PurelyFunctional.tv: What is your talk about?
Ali Shoker: Driven by the CAP theorem, Eventual Consistency (and weak consistency data models in general) are currently prominent in practical distributed AP (of CAP) systems due to the high availability they achieve at scale. However, most of these systems are thought about assuming a benign fault model (mainly, crash-recover); and thus a machine, say a replica -- either before or after recovery -- always executes the programs as designed and replies to clients accordingly. Such systems fall short to achieve a major property of (eventual) consistency, i.e., convergence, once Byzantine faults occur, i.e., machines behave arbitrarily (e.g., due to a bug in software layers) or maliciously (e.g., due to an attack), since distinct replicas can execute operations differently and thus they never converge without manual intervention.
The solution for the above problem is not easy due to the (1) inherent complexity of convergence in weak consistency models, (2) the inherent complexity of Byzantine fault tolerance (BFT), and (3) the inherent controversy principles of Strong Consistency (which BFT often adopts) and Eventual Consistency. The talk will touch on these three points, and will suggest a design that I believe is a good tradeoff between BFT and eventual consistency.
PF.tv: Who is your talk for?
AS: The talk targets all people who are interested in building correct distributed systems, researchers and practitioners. Practitioners are in particular targeted since they generally lack knowledge of BFT, or they think that BFT is evil!
PF.tv: What do you hope people will take away from the talk?
AS: I hope that practitioners (designers and developers) get convinced that they should educate themselves about BFT since many failures that occur in real systems are Byzantine faults, but they just don't call it so and maybe don't know how to fix it (without manual intervention).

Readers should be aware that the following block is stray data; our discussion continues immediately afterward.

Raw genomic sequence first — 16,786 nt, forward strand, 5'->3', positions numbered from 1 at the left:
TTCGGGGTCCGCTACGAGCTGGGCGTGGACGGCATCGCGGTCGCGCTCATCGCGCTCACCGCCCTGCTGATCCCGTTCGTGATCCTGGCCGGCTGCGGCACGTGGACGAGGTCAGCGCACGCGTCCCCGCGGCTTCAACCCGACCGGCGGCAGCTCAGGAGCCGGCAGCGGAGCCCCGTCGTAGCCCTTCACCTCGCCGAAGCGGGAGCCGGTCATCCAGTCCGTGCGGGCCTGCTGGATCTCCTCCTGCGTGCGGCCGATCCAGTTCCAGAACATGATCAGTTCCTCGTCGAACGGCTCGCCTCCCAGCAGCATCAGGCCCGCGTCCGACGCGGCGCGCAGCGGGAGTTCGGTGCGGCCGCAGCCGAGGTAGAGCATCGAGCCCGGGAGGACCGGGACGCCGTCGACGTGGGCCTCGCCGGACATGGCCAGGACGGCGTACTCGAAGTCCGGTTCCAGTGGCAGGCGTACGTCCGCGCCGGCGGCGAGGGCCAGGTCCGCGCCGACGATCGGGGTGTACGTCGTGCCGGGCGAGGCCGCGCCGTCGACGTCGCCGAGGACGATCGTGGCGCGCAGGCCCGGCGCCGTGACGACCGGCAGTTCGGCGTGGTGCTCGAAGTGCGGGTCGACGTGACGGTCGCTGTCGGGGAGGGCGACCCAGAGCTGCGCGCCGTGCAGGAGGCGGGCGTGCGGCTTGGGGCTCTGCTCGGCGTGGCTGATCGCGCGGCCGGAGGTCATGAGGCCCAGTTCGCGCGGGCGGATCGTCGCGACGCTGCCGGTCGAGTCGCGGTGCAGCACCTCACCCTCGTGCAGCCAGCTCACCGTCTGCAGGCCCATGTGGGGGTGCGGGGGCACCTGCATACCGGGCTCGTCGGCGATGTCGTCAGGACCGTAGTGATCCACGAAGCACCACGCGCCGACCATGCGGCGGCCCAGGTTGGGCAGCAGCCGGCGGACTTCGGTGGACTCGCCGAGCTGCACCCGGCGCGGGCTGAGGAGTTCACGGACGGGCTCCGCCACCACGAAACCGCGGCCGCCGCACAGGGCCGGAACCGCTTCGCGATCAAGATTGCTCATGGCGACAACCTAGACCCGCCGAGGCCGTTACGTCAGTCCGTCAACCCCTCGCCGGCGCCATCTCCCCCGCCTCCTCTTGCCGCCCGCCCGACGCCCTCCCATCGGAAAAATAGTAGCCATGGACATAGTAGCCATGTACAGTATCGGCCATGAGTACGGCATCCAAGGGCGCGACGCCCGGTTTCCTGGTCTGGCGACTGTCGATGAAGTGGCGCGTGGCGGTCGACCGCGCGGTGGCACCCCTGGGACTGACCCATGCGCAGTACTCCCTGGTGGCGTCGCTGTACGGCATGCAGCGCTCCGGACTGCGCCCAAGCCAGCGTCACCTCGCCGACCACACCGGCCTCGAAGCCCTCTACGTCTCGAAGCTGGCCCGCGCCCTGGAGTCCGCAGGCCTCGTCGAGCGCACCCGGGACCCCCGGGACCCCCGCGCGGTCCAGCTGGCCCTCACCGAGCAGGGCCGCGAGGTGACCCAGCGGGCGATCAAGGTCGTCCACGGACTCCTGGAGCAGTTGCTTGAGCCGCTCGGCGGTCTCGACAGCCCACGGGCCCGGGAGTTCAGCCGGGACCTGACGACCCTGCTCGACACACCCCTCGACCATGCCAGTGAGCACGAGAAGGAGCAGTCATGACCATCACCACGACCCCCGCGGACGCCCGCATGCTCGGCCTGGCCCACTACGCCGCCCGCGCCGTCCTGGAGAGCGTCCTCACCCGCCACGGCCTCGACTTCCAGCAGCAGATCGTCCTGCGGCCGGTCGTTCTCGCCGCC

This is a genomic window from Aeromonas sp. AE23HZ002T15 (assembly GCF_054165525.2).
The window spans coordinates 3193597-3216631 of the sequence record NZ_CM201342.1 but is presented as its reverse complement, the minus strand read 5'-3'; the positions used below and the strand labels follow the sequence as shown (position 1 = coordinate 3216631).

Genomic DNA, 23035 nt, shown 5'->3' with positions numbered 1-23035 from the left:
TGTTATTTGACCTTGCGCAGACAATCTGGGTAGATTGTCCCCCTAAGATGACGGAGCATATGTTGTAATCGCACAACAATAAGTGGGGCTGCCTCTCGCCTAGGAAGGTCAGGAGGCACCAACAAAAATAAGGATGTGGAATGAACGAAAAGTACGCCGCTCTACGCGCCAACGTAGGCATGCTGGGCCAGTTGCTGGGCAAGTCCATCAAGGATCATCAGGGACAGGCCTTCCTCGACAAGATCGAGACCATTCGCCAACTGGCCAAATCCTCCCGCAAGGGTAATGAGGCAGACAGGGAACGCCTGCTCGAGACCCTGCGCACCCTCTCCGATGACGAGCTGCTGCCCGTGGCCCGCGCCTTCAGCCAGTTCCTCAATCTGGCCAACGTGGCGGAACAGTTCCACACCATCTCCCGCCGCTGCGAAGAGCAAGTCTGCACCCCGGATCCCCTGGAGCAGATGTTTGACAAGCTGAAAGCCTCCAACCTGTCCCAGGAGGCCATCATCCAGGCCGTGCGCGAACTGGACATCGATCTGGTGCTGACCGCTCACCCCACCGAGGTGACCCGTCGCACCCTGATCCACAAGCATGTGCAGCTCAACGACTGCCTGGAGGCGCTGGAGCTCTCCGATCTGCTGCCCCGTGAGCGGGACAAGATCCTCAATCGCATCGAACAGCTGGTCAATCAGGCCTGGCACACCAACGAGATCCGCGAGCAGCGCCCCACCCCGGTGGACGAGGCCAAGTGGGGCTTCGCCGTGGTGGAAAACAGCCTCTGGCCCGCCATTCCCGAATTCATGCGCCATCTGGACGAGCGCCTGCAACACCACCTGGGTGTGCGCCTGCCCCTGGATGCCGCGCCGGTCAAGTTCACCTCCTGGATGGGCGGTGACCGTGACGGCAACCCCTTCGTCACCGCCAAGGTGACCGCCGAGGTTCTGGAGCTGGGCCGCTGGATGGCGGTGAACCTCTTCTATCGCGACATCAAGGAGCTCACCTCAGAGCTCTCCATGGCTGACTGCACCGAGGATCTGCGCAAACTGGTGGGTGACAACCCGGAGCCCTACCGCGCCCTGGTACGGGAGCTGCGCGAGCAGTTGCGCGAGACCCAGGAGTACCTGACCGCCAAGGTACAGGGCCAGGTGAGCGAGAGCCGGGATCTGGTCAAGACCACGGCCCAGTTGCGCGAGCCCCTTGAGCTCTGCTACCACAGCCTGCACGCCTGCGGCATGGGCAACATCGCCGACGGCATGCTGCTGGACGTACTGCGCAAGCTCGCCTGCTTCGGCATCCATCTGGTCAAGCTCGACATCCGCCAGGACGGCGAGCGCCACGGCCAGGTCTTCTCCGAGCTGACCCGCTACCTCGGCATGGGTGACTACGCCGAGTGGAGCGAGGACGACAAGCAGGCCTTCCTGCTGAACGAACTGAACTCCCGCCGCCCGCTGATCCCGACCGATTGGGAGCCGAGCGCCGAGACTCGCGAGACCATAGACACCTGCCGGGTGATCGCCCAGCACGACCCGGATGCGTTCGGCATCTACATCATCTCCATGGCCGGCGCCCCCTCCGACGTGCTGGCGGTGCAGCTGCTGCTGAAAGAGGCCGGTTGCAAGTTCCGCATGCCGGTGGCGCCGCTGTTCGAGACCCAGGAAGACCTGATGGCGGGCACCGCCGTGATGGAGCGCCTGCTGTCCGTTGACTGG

I also hope that people understand that Byzantine-resilient eventually consistent systems can be built without the burden of understanding every BFT detail. In contrast, I hope I can learn from practitioners why they hate BFT -- if they do, and why BFT is not being widely adopted in their opinions.
PF.tv: What concepts do you recommend people be familiar with to maximize their experience with the talk?
AS: Familiarity with Eventual Consistency, and Byzantine fault tolerance is preferable, but it's not a requirement as the talk will not go into deep details. I however assume that people know about the CAP theorem.
PF.tv: What resources are available for people who want to study up before the talk?
PF.tv: Where can people follow you online?
PF.tv: Are there any projects you'd like people to be aware of? How can people help out?
AS: This work is partially funded through a new European H2020 project on Edge/Fog Computing called LightKone: www.lightkone.eu. The project tries to develop edge computing technology using Synchronization-free components (i.e., based on Conflict-free Replicated DataTypes: CRDT).
Feedback, suggestions, and help on the design or implementation of the prototype of the presented design are appreciated, just contact me.